Bosch board member Harald Kroeger warned that that supply chains have buckled in the last year as demand for chips surged worldwide. Coinciding with the surge in demand, several key semiconductor manufacturing sites were forced to halt production, Kroeger said.
In February, a winter storm in Texas caused blackouts at NXP Semiconductors, which is a major provider of automotive and mobile phone chips. In March, there was a fire at a semiconductor plant in Japan operated by Renesas, one of the car industry's biggest chip suppliers.
In August, factories in Malaysia have been abandoned as national lockdowns were introduced to reduce the spread of the coronavirus. Volkswagen and BMW cut their production as they struggled to get the chips they needed to build their cars. These companies and semiconductor suppliers should now be looking to figure out how the chip supply chain can be improved, Kroeger said.
"As a team, we need to sit together and ask, for the future operating system is there a better way to have longer lead times," he said. "I think what we need is more stock on some parts of the supply chain because some of those semiconductors need six months to be produced. You cannot run on a system [where] every two weeks you get an order. That doesn't work."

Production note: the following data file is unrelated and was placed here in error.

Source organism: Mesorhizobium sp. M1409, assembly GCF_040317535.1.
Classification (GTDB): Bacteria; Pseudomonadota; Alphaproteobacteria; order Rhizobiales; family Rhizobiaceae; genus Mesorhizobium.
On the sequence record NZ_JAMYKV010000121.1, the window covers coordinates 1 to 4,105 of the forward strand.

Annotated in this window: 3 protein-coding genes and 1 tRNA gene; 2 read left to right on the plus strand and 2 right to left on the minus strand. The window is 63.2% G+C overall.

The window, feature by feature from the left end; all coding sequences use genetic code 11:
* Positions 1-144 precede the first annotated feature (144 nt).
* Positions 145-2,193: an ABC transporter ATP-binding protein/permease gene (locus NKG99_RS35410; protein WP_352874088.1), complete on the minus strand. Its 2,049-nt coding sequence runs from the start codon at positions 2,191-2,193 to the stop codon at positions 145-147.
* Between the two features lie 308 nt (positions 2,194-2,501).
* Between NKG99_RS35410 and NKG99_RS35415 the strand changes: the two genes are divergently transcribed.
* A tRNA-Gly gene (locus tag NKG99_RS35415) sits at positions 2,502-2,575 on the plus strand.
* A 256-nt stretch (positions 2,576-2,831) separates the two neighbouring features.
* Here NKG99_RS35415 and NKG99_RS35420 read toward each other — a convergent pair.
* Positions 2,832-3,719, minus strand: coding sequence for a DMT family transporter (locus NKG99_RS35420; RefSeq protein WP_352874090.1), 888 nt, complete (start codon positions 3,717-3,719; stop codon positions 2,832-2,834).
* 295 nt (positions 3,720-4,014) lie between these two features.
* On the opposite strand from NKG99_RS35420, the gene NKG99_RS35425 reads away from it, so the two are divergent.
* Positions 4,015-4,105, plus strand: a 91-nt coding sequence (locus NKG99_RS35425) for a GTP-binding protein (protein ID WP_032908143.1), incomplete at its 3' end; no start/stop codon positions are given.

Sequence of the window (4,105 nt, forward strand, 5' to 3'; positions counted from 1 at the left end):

Semiconductor supply chain issues have been quietly managed by the automotive industry in the past but now is a time for change, according to Kroeger, who believes demand is only going to increase with the rise of electric vehicles and autonomous vehicles.
"Every car that gets smarter needs more semiconductors", Kroeger said. Electric cars need very powerful and efficient semiconductors in order to to get more range out of each kilowatt hour of battery, he added.
Kroeger said he expects the chip shortage to extend "way into 2022" adding that he hopes demand remains stable. "We need to ramp up supplies so we can fulfil that demand", he said.